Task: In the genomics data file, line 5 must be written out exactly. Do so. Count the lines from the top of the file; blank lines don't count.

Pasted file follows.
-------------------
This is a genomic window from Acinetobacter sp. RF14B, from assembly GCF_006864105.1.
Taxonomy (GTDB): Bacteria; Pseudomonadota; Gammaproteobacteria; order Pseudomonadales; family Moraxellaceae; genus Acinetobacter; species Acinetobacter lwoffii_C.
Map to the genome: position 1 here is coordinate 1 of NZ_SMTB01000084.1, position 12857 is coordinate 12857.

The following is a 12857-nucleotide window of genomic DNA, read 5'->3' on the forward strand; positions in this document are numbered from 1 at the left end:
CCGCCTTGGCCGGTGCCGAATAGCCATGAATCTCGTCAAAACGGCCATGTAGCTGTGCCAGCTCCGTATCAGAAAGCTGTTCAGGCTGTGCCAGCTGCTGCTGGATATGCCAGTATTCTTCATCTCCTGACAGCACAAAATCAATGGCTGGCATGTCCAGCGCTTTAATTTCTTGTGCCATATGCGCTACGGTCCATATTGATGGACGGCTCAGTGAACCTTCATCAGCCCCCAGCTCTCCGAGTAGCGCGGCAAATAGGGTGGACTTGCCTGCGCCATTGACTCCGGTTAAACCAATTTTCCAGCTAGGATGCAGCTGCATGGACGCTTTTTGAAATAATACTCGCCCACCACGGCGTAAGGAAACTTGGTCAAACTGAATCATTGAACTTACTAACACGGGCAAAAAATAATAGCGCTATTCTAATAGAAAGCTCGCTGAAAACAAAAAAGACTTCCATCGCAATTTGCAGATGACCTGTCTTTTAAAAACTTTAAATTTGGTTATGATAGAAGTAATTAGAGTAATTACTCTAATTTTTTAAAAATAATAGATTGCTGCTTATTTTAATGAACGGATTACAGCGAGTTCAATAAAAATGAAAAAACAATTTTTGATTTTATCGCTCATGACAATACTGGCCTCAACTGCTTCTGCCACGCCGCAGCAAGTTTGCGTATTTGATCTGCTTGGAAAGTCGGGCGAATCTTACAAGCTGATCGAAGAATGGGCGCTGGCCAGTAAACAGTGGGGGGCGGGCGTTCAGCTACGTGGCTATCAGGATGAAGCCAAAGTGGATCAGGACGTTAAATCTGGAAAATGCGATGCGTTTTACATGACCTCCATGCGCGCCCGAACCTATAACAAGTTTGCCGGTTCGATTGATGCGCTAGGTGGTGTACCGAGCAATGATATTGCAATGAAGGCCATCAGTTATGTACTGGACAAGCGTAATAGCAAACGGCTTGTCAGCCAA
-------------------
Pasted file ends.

CCGCCTTGGCCGGTGCCGAATAGCCATGAATCTCGTCAAAACGGCCATGTAGCTGTGCCAGCTCCGTATCAGAAAGCTGTTCAGGCTGTGCCAGCTGCTGCTGGATATGCCAGTATTCTTCATCTCCTGACAGCACAAAATCAATGGCTGGCATGTCCAGCGCTTTAATTTCTTGTGCCATATGCGCTACGGTCCATATTGATGGACGGCTCAGTGAACCTTCATCAGCCCCCAGCTCTCCGAGTAGCGCGGCAAATAGGGTGGACTTGCCTGCGCCATTGACTCCGGTTAAACCAATTTTCCAGCTAGGATGCAGCTGCATGGACGCTTTTTGAAATAATACTCGCCCACCACGGCGTAAGGAAACTTGGTCAAACTGAATCATTGAACTTACTAACACGGGCAAAAAATAATAGCGCTATTCTAATAGAAAGCTCGCTGAAAACAAAAAAGACTTCCATCGCAATTTGCAGATGACCTGTCTTTTAAAAACTTTAAATTTGGTTATGATAGAAGTAATTAGAGTAATTACTCTAATTTTTTAAAAATAATAGATTGCTGCTTATTTTAATGAACGGATTACAGCGAGTTCAATAAAAATGAAAAAACAATTTTTGATTTTATCGCTCATGACAATACTGGCCTCAACTGCTTCTGCCACGCCGCAGCAAGTTTGCGTATTTGATCTGCTTGGAAAGTCGGGCGAATCTTACAAGCTGATCGAAGAATGGGCGCTGGCCAGTAAACAGTGGGGGGCGGGCGTTCAGCTACGTGGCTATCAGGATGAAGCCAAAGTGGATCAGGACGTTAAATCTGGAAAATGCGATGCGTTTTACATGACCTCCATGCGCGCCCGAACCTATAACAAGTTTGCCGGTTCGATTGATGCGCTAGGTGGTGTACCGAGCAATGATATTGCAATGAAGGCCATCAGTTATGTACTGGACAAGCGTAATAGCAAACGGCTTGTCAGCCAA